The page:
Novel and increased use of glass in building construction has been made possible, as a result of methods of mass production introduced during the 20th century and advanced computational structural analyses. With modern use of glass structures, a range of demands emerge which need to be addressed in the strength design process. The aim of the thesis work has been to develop experimentally verified prediction models that can be used as design tools for advanced glass structures. The first part of the thesis consists of an introduction and overview with a background and motivation for the work carried out, the aim and objectives, along with a summary of the appended papers, and a conclusion and outlook with suggestions for further work. The second part of the thesis consists of five appended publications, Paper A to E. Paper A presents results from a wide-ranging survey of laboratory tests which was conducted pertaining to the strength of new annealed soda-lime float glass tested in an ambient environment. With a basis in the survey, four standard statistical distributions were compared with respect to their performance as strength models, namely the normal, lognormal, Weibull, and Gumbel. It was concluded that the extreme value distributions provide basic models for edge failures but perform poorly for surface fracture origins. In Paper B, C, and E, various numerical implementations of finite-size and flaw-size based weakest-link systems were developed and applied to model the failure stress and fracture origins on the surface of plates subject to lateral loading, in addition to a consideration of strength-scaling size effects. Applications were made to a range of different load cases including small plates subject to ring-on-ring and ball-on-ring loading, large linearly supported plates subject to uniform pressure, and large panels with complex geometry subject to impact loading. In Paper E, results were presented from laboratory tests which were carried out on two series of annealed glass plates subject to ring-on-ring and ball-on-ring loading in an investigation of the distribution of failure stress and fracture origin, and their dependence on the surface area exposed to greatest tension. The Weibull effective areas were expressed in closed-form and employed to calculate a strength-scaling size effect. According to the observed surface strength data, the weakest-link premise of the ordinary Weibull model is rendered intractable and more sophisticated approaches are warranted. Finally, it was concluded that there is a need for additional research on the surface condition of glass that can lead to more reliable information about the suitable choice of model parameters. In Paper D it was considered that the Weibull distribution parameters that are fitted to laboratory measurements of as-cut, arrised, ground, and polished edge strength exhibit considerable variability. Estimates for the characteristic 5%-fractile edge strength were obtained in a hierarchical modelling approach by considering the Weibull parameters as nested random variables. It was shown that glass supplier random effects are important to consider in addition to effects on the observed strength due to environmentally assisted crack growth, applied stress rate, and edge length exposed to maximum stress.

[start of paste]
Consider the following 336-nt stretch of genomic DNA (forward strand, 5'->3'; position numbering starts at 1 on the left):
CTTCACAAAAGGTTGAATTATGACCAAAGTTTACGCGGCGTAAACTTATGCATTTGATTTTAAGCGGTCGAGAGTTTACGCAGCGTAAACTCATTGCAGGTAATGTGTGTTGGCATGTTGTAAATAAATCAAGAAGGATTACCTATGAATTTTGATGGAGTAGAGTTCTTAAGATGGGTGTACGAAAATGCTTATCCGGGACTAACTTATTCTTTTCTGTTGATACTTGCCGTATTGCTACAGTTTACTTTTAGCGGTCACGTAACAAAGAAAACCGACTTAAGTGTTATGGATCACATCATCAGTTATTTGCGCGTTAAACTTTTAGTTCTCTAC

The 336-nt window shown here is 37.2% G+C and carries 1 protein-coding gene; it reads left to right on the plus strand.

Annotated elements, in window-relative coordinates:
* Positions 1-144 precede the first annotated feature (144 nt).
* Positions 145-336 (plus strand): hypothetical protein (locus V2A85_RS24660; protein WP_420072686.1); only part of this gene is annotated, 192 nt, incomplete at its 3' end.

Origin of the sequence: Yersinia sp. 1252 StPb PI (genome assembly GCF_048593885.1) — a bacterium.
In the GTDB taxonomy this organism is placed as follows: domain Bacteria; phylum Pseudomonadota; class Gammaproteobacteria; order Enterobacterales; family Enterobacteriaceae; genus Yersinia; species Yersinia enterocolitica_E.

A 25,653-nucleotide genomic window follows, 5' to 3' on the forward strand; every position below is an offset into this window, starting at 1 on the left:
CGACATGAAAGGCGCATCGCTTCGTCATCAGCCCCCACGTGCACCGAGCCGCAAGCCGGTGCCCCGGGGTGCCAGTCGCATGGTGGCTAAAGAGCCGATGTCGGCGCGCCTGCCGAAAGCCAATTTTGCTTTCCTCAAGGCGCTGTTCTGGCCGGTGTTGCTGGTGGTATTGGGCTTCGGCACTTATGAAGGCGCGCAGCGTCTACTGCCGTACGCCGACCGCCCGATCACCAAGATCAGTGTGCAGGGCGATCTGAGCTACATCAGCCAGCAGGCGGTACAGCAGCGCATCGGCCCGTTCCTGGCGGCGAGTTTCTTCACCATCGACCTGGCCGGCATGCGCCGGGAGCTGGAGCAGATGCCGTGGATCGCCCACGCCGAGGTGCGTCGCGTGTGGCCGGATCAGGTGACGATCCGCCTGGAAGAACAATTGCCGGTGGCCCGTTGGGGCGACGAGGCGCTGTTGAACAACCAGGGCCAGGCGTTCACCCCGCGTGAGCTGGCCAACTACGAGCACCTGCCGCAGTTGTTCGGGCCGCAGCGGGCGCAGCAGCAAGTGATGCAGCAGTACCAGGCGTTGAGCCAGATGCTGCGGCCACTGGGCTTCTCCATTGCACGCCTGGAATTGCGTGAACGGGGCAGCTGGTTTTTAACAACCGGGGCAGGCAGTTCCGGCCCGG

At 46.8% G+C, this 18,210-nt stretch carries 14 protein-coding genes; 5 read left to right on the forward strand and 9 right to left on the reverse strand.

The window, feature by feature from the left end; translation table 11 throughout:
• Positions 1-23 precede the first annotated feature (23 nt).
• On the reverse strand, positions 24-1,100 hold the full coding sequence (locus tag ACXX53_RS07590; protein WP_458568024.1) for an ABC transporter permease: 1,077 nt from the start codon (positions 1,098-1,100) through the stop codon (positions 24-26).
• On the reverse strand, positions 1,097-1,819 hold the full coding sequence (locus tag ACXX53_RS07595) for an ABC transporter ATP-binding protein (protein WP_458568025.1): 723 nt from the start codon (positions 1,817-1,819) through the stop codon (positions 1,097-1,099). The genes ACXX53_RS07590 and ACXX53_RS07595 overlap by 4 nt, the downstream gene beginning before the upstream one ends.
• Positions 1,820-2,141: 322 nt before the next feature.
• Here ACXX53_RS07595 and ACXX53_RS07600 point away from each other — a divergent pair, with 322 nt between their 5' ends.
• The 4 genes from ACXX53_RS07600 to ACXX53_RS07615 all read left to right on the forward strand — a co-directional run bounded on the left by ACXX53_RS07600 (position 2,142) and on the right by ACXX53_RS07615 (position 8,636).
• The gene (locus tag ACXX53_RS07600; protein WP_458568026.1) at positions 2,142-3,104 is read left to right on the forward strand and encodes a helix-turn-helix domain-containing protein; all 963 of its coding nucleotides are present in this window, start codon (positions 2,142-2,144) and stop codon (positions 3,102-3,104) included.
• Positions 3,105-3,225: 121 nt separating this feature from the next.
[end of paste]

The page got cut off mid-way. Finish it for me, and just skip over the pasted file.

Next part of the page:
- Persson, Kent, Supervisor
- Serrano, Erik, Supervisor
- Heyden, Susanne, Assistant supervisor
- Lindström, Johan, Assistant supervisor
- Kozlowski, Marcin, Assistant supervisor
|Award date||2021 Feb 19|
|ISBN (electronic) ||978-91-7895-710-1|
|Publication status||Published - 2021|
Place: Lecture hall V:A, building V, John Ericssons väg 1, Faculty of Engineering LTH, Lund University, Lund.
Name: Scheider, Jens
Affiliation: TU Darmstadt, Germany.
- glass strength
- structural glass
- Weibull distribution
- weakest-link system
- statistical analysis
- experimental tests
- numerical modelling
- finite element method
- fracture mechanics